God is a Capitalist

Tuesday, January 28, 2014

Krugman advertises ignorance

ABCT Investing is based on the Austrian business cycle theory, so I become mildly concerned when others criticize the theory. I never become seriously concerned because I have learned over the years that most critics are unbelievably lazy. If they bother to read Mises or Hayek they do so through the lenses of mainstream econ and fail to understand what the authors are actually saying. 

The Social Democracy blog has posted a long diatribe against Ludwig von Mises, which I would normally ignore had Paul Krugman not advertised it. Krugman even gets wrong much of what the blog says, but the blog gets a few things wrong so here are my responses:

Natural rate of interest

The blog is right that the “natural rate” of interest doesn’t exist. Of course, neither does “equilibrium.” Both are theoretical constructs to help us think about economics. Wicksell defined the natural rate as the rate of interest in a barter economy. Interest would exist if we were forced to barter goods because interest is nothing but the opportunity cost of giving up the use of something for a period of time. Austrian economists picked up on the idea as a useful way to explain how interest under barter differs from interest using money. It’s a teaching devise. But if you don’t like it you can ignore it. It helps teach the ABCT, but has little importance to the working of the theory.

Mises and fascism

Monday, January 27, 2014

Bubble Detectives

“One important conclusion is that the probability that the S&P 500 index is currently in a bubble is only 20-33 per cent,” according to Gavyn Davies in his recent article for the Financial Times, “How to detect amarket bubble.” “But that could change fairly quickly during 2014 if the recent pace of advance in equity prices continues.”

Davies approves of the New Palgrave definition of a financial bubble:
Bubbles are typically associated with dramatic asset price increases followed by a collapse. Bubbles arise if the price exceeds the asset’s fundamental value. This can occur if investors hold the asset because they believe that they can sell it at a higher price to some other investor even though the asset’s price exceeds its fundamental value.

Davies then mentions two other bubble detectors:

Based on the Shiller cyclically adjusted p/e (CAPE), the probability of a bubble is estimated at 33 per cent in December 2013, while the price/dividend model produces a bubble probability of 20 per cent.

Friday, January 17, 2014

S&P 500 Forecast

Here is the latest forecast of the S&P 500 index through Q2 2014 base on my own model. The values are quarterly averages because the model uses profits to predict the market and profit data comes out quarterly.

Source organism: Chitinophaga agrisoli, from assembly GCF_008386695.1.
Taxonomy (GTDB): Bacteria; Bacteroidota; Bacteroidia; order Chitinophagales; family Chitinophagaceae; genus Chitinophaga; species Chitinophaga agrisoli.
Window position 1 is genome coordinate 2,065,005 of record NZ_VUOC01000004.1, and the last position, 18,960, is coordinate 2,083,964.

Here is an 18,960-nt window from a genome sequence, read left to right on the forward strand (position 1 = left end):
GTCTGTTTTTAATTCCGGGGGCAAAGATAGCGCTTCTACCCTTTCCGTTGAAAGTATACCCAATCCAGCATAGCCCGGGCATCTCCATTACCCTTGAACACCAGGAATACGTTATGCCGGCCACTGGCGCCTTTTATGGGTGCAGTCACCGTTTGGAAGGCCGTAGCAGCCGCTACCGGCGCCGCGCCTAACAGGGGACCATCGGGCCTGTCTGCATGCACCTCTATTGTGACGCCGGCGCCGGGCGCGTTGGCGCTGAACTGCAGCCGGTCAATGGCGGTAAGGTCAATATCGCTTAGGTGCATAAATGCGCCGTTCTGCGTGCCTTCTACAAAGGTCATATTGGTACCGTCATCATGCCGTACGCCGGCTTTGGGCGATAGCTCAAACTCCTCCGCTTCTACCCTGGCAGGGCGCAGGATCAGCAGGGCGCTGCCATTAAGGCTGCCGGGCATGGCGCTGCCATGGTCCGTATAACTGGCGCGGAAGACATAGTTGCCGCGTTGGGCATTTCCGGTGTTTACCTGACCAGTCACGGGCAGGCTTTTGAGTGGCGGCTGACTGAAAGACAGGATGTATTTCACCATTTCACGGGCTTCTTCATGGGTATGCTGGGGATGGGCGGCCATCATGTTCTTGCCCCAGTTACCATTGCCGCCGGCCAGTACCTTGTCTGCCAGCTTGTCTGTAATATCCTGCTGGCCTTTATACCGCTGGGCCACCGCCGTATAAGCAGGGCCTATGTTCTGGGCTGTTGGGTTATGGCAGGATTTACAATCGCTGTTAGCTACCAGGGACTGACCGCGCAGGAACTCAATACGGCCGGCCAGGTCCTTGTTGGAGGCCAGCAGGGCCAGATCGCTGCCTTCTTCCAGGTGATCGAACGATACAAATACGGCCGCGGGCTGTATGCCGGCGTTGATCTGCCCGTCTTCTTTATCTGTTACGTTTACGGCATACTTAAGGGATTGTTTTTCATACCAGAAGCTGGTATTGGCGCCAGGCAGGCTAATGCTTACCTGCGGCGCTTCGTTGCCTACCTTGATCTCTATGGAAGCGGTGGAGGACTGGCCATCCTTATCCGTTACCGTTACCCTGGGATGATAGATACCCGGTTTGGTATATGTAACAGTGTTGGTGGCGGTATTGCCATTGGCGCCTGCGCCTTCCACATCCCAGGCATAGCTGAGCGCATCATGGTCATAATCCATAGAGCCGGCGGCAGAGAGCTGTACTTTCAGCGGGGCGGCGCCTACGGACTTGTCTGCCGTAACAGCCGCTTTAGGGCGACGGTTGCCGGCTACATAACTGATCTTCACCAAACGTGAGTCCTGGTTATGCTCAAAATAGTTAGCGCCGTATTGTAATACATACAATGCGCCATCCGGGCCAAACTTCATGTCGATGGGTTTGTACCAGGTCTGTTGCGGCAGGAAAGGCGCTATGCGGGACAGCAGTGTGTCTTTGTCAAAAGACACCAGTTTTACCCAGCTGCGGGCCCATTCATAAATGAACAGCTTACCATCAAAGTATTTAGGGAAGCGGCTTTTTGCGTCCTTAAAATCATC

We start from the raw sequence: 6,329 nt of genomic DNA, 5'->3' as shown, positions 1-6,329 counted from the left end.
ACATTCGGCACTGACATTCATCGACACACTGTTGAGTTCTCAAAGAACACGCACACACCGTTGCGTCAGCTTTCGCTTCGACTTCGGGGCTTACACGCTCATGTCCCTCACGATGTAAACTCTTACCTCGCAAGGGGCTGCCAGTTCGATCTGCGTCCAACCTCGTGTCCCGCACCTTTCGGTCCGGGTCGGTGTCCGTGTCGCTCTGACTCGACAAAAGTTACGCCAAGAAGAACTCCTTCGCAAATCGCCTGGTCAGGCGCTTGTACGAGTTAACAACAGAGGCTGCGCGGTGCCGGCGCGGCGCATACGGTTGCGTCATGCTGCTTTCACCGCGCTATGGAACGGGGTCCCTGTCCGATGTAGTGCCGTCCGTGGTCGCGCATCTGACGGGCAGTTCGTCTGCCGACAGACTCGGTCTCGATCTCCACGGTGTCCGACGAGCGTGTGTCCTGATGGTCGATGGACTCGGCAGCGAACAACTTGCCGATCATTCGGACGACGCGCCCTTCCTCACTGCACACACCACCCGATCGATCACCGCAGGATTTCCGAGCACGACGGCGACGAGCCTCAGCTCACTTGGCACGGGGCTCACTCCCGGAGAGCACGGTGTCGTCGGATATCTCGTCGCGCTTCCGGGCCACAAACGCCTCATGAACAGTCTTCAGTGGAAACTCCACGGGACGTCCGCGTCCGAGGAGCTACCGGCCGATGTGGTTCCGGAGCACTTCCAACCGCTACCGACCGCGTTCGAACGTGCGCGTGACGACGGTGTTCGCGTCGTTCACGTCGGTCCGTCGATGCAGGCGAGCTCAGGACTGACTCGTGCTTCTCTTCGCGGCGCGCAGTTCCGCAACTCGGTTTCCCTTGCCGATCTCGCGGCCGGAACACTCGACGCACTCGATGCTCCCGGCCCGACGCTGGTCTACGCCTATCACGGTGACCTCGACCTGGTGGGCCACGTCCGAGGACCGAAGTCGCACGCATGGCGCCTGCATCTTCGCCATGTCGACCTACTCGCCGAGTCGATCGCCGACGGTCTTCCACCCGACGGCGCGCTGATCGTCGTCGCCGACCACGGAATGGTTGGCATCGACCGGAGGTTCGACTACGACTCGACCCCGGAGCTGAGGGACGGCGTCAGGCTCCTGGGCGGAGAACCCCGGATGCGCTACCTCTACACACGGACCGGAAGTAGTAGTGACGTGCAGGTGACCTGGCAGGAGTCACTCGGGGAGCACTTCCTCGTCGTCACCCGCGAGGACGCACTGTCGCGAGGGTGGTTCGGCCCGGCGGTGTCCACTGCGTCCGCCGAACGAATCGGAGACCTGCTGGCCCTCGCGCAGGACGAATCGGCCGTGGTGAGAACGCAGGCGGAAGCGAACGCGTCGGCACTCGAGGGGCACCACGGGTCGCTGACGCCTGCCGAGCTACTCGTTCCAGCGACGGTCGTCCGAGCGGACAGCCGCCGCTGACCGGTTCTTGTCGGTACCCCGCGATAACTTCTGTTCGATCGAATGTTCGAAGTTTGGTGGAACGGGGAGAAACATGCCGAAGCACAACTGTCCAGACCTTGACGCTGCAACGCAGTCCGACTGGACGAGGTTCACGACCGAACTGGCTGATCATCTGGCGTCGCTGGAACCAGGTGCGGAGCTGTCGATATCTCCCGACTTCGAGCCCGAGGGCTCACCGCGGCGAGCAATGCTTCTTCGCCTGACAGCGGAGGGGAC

Thursday, January 16, 2014

Size Matters

Size matters in investing as much as in other human endeavors. Bigger is better for most activities; Goliath usually defeats David. But financial economists have known for decades that small is the new big: investing in smaller firms increases investor returns a great deal over investing in the Blue Chips. Eugene Fama had to add firm size and value investing, to the Capital Asset Pricing Model to make it work. 

Recently the journal of the American Association of Individual Investors carried an article in its January issue on the subject of firm size, “Exploiting the Relative Outperformance of Small-Cap Stocks” by John B. Davenport, Ph.D., and M. Fred Meissner. The conclusions are striking:

• Small caps outperformed large caps 51% of the time between 1926 and 2012, but realized a cumulative excess return of 253%.

• Investors have higher probabilities of capturing small-cap excess returns in times of economic expansion immediately following recessionary periods.

• Small-cap sectors realize higher returns than large-cap stocks when the large-cap sectors are in favor.

Wednesday, January 8, 2014

Stockholders Rule

To the novice investor, the stock market and the real economy of the production of goods and services never meet. That is certainly to the mainstream economist for whom the stock market is a casino. But according to the great Austrian economist Ludwig Lachmann, the structure of production and the structure of a portfolio of securities are closely related:  “To understand how the two spheres of action interact is to understand how a market economy works.”[1] I guess that’s why mainstream economists don’t understand how a market economy works. 

Here are excerpts from Lachmann’s Capital and Its Structure on how the stock market directs the real economy through cash flows determined by capital gains and losses: